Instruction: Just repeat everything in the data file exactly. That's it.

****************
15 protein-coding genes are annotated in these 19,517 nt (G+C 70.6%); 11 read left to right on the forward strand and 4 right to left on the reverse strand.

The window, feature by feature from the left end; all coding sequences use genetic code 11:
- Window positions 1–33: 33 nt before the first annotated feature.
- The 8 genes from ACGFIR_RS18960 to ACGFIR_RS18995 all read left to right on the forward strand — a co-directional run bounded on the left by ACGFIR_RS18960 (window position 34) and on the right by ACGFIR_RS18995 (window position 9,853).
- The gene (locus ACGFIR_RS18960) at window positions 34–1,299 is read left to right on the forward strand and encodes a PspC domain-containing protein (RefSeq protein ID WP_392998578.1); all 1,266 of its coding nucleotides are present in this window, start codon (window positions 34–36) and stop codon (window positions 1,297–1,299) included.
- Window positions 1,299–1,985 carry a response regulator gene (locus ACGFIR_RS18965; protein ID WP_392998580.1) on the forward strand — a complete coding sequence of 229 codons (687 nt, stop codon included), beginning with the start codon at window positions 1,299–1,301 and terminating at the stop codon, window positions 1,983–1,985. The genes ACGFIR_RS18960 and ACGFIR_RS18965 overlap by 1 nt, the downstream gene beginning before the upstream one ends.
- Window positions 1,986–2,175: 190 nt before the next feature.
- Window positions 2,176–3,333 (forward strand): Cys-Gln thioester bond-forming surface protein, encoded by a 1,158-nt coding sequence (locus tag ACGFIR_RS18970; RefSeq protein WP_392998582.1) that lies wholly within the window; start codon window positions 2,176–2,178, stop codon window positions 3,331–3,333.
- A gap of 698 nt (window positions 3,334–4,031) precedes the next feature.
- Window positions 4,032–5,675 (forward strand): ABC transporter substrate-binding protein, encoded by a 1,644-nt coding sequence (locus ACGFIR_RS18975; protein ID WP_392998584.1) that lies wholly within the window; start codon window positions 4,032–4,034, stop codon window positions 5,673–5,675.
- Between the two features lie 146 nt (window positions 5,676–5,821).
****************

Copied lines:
15 protein-coding genes are annotated in these 19,517 nt (G+C 70.6%); 11 read left to right on the forward strand and 4 right to left on the reverse strand.

The window, feature by feature from the left end; all coding sequences use genetic code 11:
- Window positions 1–33: 33 nt before the first annotated feature.
- The 8 genes from ACGFIR_RS18960 to ACGFIR_RS18995 all read left to right on the forward strand — a co-directional run bounded on the left by ACGFIR_RS18960 (window position 34) and on the right by ACGFIR_RS18995 (window position 9,853).
- The gene (locus ACGFIR_RS18960) at window positions 34–1,299 is read left to right on the forward strand and encodes a PspC domain-containing protein (RefSeq protein ID WP_392998578.1); all 1,266 of its coding nucleotides are present in this window, start codon (window positions 34–36) and stop codon (window positions 1,297–1,299) included.
- Window positions 1,299–1,985 carry a response regulator gene (locus ACGFIR_RS18965; protein ID WP_392998580.1) on the forward strand — a complete coding sequence of 229 codons (687 nt, stop codon included), beginning with the start codon at window positions 1,299–1,301 and terminating at the stop codon, window positions 1,983–1,985. The genes ACGFIR_RS18960 and ACGFIR_RS18965 overlap by 1 nt, the downstream gene beginning before the upstream one ends.
- Window positions 1,986–2,175: 190 nt before the next feature.
- Window positions 2,176–3,333 (forward strand): Cys-Gln thioester bond-forming surface protein, encoded by a 1,158-nt coding sequence (locus tag ACGFIR_RS18970; RefSeq protein WP_392998582.1) that lies wholly within the window; start codon window positions 2,176–2,178, stop codon window positions 3,331–3,333.
- A gap of 698 nt (window positions 3,334–4,031) precedes the next feature.
- Window positions 4,032–5,675 (forward strand): ABC transporter substrate-binding protein, encoded by a 1,644-nt coding sequence (locus ACGFIR_RS18975; protein ID WP_392998584.1) that lies wholly within the window; start codon window positions 4,032–4,034, stop codon window positions 5,673–5,675.
- Between the two features lie 146 nt (window positions 5,676–5,821).